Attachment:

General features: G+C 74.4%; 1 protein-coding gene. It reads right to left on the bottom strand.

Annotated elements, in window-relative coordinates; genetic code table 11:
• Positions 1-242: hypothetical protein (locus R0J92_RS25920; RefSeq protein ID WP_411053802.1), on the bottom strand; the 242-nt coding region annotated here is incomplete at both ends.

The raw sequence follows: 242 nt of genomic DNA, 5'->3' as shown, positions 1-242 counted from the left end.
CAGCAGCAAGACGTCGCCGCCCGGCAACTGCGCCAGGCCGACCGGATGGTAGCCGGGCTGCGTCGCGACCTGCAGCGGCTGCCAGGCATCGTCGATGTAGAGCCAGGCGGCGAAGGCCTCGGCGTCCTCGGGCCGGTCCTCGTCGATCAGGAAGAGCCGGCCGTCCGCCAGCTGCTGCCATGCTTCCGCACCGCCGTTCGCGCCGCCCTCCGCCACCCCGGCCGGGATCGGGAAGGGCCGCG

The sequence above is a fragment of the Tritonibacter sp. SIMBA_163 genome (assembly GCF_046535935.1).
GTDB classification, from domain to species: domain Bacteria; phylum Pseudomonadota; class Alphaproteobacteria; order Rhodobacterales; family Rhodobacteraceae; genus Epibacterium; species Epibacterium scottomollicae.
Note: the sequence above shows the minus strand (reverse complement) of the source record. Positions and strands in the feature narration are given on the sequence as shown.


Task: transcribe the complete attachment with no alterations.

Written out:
General features: G+C 74.4%; 1 protein-coding gene. It reads right to left on the bottom strand.

Annotated elements, in window-relative coordinates; genetic code table 11:
• Positions 1-242: hypothetical protein (locus R0J92_RS25920; RefSeq protein ID WP_411053802.1), on the bottom strand; the 242-nt coding region annotated here is incomplete at both ends.

The raw sequence follows: 242 nt of genomic DNA, 5'->3' as shown, positions 1-242 counted from the left end.
CAGCAGCAAGACGTCGCCGCCCGGCAACTGCGCCAGGCCGACCGGATGGTAGCCGGGCTGCGTCGCGACCTGCAGCGGCTGCCAGGCATCGTCGATGTAGAGCCAGGCGGCGAAGGCCTCGGCGTCCTCGGGCCGGTCCTCGTCGATCAGGAAGAGCCGGCCGTCCGCCAGCTGCTGCCATGCTTCCGCACCGCCGTTCGCGCCGCCCTCCGCCACCCCGGCCGGGATCGGGAAGGGCCGCG

The sequence above is a fragment of the Tritonibacter sp. SIMBA_163 genome (assembly GCF_046535935.1).
GTDB classification, from domain to species: domain Bacteria; phylum Pseudomonadota; class Alphaproteobacteria; order Rhodobacterales; family Rhodobacteraceae; genus Epibacterium; species Epibacterium scottomollicae.
Note: the sequence above shows the minus strand (reverse complement) of the source record. Positions and strands in the feature narration are given on the sequence as shown.